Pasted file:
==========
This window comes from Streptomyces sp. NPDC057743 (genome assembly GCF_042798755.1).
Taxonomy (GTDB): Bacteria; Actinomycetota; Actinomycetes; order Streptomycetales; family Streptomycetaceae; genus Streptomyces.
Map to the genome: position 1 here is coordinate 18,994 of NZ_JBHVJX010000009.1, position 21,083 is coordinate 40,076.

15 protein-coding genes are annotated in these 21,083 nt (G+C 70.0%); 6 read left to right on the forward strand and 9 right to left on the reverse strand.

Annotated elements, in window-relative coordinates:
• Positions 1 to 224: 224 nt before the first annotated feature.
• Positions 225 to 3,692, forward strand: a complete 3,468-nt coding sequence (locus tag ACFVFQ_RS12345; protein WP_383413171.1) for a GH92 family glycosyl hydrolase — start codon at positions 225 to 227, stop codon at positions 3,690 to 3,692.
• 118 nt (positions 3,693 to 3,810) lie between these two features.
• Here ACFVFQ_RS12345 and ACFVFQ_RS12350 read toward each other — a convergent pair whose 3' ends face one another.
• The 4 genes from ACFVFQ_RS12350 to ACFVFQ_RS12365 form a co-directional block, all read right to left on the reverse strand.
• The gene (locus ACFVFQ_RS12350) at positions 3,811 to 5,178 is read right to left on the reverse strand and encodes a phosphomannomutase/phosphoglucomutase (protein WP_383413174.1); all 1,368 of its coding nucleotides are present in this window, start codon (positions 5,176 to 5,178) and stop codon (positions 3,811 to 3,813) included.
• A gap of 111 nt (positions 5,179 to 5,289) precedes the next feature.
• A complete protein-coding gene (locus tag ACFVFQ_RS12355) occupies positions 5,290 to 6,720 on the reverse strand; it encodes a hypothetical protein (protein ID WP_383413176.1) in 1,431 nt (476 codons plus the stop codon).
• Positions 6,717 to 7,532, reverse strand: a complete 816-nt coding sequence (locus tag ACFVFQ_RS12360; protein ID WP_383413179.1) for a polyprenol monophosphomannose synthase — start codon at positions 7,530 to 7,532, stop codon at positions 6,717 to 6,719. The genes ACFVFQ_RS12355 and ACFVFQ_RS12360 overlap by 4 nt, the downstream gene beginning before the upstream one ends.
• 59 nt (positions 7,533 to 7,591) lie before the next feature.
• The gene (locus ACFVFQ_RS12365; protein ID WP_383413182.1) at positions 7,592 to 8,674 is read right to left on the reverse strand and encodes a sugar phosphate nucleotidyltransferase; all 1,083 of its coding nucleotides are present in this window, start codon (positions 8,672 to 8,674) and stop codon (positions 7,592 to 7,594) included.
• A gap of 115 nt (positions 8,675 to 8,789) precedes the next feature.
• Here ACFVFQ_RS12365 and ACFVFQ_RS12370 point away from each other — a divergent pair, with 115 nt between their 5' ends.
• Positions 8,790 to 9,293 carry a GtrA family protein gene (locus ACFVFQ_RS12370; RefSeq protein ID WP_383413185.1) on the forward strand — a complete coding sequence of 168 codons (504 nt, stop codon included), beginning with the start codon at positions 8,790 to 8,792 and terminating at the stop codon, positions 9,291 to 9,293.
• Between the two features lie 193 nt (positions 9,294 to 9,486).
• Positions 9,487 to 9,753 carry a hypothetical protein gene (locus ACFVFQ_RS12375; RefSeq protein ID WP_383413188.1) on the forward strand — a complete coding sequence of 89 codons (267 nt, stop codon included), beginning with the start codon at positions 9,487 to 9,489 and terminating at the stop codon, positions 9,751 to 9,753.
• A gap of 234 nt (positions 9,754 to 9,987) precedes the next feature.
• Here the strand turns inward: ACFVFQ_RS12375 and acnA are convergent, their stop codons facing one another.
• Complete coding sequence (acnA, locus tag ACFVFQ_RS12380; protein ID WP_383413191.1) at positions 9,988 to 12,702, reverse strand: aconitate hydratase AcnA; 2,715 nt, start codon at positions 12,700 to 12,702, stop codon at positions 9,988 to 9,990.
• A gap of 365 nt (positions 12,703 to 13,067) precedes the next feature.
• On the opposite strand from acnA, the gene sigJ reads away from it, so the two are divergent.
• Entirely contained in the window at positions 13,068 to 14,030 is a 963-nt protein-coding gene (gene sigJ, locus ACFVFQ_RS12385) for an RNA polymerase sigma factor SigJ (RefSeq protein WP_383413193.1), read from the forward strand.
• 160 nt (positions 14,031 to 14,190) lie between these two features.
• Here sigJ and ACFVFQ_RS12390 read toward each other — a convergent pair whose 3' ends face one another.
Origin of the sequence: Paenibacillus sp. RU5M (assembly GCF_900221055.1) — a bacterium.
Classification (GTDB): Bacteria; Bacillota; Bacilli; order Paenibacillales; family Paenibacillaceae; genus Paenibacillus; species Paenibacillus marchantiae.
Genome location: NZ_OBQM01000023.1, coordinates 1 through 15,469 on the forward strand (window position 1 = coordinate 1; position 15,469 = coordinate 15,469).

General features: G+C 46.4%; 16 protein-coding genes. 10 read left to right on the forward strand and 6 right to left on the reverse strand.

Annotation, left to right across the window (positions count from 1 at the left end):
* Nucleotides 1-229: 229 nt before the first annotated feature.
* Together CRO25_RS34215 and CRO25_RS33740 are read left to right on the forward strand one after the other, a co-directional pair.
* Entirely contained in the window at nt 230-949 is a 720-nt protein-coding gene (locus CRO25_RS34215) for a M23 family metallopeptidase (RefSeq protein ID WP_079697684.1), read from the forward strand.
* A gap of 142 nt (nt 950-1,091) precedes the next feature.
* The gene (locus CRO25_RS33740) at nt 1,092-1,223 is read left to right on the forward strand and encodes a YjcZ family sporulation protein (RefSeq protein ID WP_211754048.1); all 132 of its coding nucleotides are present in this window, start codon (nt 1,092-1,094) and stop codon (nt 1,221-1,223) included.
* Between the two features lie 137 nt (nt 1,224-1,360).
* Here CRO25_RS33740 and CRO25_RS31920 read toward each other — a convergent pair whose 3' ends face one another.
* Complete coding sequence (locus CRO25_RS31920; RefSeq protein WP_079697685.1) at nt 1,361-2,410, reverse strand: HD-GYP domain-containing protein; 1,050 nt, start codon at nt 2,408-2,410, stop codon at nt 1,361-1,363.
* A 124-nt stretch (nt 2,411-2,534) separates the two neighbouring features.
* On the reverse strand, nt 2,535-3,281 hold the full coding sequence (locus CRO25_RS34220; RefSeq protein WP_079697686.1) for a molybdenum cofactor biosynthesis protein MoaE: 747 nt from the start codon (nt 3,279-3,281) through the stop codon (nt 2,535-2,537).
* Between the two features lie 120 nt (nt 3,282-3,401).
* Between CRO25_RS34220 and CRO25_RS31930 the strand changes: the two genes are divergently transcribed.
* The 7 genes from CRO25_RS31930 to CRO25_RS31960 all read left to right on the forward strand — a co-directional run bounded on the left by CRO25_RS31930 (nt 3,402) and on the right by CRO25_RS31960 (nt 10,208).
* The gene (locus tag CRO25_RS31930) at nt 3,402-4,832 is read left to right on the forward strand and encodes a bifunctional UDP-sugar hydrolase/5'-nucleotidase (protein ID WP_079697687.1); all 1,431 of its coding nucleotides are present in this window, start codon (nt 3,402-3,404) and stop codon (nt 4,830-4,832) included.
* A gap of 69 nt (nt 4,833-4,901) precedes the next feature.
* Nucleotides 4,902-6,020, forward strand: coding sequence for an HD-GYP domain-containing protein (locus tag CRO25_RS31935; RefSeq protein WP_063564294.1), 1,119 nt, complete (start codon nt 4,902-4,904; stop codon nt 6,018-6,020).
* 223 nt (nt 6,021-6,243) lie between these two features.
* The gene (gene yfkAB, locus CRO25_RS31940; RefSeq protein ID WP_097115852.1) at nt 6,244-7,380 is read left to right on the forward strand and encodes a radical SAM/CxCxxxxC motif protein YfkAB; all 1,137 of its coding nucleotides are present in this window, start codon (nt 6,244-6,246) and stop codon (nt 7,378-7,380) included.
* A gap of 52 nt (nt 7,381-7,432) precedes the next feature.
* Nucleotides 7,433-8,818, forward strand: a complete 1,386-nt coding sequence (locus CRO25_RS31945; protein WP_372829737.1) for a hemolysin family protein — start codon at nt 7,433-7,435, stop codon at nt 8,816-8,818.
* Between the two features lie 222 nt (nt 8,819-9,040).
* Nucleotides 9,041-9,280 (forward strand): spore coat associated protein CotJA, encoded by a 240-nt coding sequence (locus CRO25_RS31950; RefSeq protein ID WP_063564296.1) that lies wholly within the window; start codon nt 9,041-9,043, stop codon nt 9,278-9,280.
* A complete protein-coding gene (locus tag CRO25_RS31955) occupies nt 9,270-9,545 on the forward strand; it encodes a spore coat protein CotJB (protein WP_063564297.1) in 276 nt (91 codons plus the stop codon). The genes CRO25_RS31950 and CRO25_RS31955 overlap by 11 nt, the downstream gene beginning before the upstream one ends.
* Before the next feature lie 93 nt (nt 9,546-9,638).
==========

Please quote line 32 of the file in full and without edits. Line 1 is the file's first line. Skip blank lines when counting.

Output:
Genome location: NZ_OBQM01000023.1, coordinates 1 through 15,469 on the forward strand (window position 1 = coordinate 1; position 15,469 = coordinate 15,469).